31 nations around the globe have already begun quivering at the possibility of playing Iceland; a fate that will be decided in today’s World Cup Draw at 3PM GMT. This marks the beginning of tournament formalities, which will be concluded in Moscow on July 15th by a victorious Aron Gunnarsson hoisting the trophy above his head, before melting it down and drinking the liquid gold, so no one can ever dispossess him of the honour.
How The Draw Works
As big players like Italy, Netherlands, USA and Chile are absent from the tournament, Iceland has amassed the support of many neutrals, who will also be looking out for strákarnir okkar’s fate with an eager eye. With the exception of hosts Russia, who are automatically in Pot One, all other teams are seeded according to their respective World Ranking.
FIFA’s derisory judgement of Iceland as the 22nd best side in the world leaves us in Pot Three, alongside old-oppressors Denmark and the Swedish Sillynannies, so any Nordic grudge-match will have to wait until the knockout stages. It is worth mentioning that each group will contain a maximum of two European teams, while no other footballing confederation can have more than one team in a single group.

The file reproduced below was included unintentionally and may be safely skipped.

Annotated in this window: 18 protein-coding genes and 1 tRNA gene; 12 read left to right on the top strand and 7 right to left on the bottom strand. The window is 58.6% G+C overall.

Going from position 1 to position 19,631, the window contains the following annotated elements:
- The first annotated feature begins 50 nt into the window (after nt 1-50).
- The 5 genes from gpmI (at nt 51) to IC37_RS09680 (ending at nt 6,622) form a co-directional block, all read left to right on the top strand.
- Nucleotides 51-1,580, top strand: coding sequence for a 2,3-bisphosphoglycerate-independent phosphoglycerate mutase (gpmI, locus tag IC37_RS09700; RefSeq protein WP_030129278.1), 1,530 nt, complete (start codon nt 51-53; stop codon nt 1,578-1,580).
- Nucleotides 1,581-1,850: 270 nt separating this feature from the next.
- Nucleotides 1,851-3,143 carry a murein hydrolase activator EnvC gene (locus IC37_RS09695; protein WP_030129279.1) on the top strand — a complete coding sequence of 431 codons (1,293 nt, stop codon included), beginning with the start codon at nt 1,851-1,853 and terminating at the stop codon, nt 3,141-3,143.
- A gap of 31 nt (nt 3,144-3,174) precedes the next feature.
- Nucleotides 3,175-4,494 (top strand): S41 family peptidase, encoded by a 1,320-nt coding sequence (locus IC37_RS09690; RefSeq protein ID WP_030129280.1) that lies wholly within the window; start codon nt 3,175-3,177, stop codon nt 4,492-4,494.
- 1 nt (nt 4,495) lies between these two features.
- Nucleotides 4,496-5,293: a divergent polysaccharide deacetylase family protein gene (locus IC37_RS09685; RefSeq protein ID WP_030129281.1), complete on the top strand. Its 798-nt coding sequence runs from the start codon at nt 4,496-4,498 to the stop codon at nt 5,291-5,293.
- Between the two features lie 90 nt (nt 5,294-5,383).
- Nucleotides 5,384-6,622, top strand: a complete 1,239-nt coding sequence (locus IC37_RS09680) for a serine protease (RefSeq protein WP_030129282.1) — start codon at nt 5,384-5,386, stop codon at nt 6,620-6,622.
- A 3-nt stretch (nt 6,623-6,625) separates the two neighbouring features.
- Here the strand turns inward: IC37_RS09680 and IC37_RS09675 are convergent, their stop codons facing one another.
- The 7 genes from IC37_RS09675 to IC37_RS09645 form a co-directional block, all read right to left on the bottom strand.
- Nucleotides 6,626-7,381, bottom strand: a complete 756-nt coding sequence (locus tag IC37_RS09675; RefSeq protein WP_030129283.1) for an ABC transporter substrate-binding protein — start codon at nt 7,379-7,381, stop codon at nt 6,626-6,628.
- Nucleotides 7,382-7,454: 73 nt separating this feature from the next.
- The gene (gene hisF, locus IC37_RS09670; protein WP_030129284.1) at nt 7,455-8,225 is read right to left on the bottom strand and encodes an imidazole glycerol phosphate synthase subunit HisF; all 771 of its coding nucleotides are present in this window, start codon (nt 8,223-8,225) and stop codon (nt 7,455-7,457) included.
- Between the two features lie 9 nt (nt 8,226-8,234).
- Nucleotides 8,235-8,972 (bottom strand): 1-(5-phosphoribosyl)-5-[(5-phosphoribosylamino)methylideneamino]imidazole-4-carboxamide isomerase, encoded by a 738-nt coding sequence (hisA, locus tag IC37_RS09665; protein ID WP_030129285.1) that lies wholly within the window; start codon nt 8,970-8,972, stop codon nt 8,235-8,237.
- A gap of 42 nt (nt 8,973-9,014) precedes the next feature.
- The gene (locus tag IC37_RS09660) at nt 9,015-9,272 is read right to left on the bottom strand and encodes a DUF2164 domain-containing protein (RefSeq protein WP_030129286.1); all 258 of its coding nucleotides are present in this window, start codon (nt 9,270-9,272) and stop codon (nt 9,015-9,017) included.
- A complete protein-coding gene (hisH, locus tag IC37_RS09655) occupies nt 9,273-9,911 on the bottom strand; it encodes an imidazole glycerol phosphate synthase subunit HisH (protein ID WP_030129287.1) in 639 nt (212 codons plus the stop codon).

The Pots are as follows:
Pot One: Russia (hosts), Germany, Brazil, Portugal, Argentina, Belgium, Poland, France
Pot Two: Spain, Peru, Switzerland, England, Colombia, Uruguay, Mexico, Croatia
Pot Three: Denmark, Iceland, Costa Rica, Sweden, Tunisia, Egypt, Senegal, Iran
Pot Four: Serbia, Nigeria, Australia, Japan, Morocco, Panama, South Korea, Saudi Arabia
Drinking English Tears
Gareth Southgate’s England, who were famously demolished by the boys in blue at Euro 2016, are in Pot Two and remain a possibility. In fact, the 2-1 defeat was so devastating for goalkeeper, Joe Hart, that he now plies his trade for a West Ham side managed by David Moyes.
If you want to immerse yourself even more into World Cup mania, you can use The Guardian’s simulator and see the most likely scenarios before the draw happens. Grapevine will be following the live coverage and reacting to the draw after it has been finalised.